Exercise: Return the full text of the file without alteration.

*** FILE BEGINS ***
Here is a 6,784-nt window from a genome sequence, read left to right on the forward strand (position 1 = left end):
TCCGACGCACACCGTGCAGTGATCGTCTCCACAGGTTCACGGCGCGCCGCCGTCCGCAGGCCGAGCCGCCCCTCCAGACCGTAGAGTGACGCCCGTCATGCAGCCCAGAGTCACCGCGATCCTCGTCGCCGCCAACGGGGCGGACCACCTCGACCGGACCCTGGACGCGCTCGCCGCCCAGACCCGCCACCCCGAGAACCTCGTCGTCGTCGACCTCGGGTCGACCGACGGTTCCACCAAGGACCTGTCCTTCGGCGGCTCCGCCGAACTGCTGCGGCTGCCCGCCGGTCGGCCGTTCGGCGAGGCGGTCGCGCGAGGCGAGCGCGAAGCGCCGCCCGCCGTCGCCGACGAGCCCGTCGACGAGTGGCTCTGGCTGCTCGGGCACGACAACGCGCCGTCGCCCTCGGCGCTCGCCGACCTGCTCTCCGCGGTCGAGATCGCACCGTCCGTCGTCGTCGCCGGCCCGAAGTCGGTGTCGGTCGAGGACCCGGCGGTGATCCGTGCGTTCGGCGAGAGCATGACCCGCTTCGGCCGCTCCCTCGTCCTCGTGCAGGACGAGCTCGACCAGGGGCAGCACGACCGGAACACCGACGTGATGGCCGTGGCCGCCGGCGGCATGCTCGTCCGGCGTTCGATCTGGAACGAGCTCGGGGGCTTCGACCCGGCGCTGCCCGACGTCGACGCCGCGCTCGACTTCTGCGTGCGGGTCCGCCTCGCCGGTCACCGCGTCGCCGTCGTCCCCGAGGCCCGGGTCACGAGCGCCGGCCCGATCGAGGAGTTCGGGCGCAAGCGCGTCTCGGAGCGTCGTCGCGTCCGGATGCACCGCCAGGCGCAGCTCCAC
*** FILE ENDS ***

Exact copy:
Here is a 6,784-nt window from a genome sequence, read left to right on the forward strand (position 1 = left end):
TCCGACGCACACCGTGCAGTGATCGTCTCCACAGGTTCACGGCGCGCCGCCGTCCGCAGGCCGAGCCGCCCCTCCAGACCGTAGAGTGACGCCCGTCATGCAGCCCAGAGTCACCGCGATCCTCGTCGCCGCCAACGGGGCGGACCACCTCGACCGGACCCTGGACGCGCTCGCCGCCCAGACCCGCCACCCCGAGAACCTCGTCGTCGTCGACCTCGGGTCGACCGACGGTTCCACCAAGGACCTGTCCTTCGGCGGCTCCGCCGAACTGCTGCGGCTGCCCGCCGGTCGGCCGTTCGGCGAGGCGGTCGCGCGAGGCGAGCGCGAAGCGCCGCCCGCCGTCGCCGACGAGCCCGTCGACGAGTGGCTCTGGCTGCTCGGGCACGACAACGCGCCGTCGCCCTCGGCGCTCGCCGACCTGCTCTCCGCGGTCGAGATCGCACCGTCCGTCGTCGTCGCCGGCCCGAAGTCGGTGTCGGTCGAGGACCCGGCGGTGATCCGTGCGTTCGGCGAGAGCATGACCCGCTTCGGCCGCTCCCTCGTCCTCGTGCAGGACGAGCTCGACCAGGGGCAGCACGACCGGAACACCGACGTGATGGCCGTGGCCGCCGGCGGCATGCTCGTCCGGCGTTCGATCTGGAACGAGCTCGGGGGCTTCGACCCGGCGCTGCCCGACGTCGACGCCGCGCTCGACTTCTGCGTGCGGGTCCGCCTCGCCGGTCACCGCGTCGCCGTCGTCCCCGAGGCCCGGGTCACGAGCGCCGGCCCGATCGAGGAGTTCGGGCGCAAGCGCGTCTCGGAGCGTCGTCGCGTCCGGATGCACCGCCAGGCGCAGCTCCAC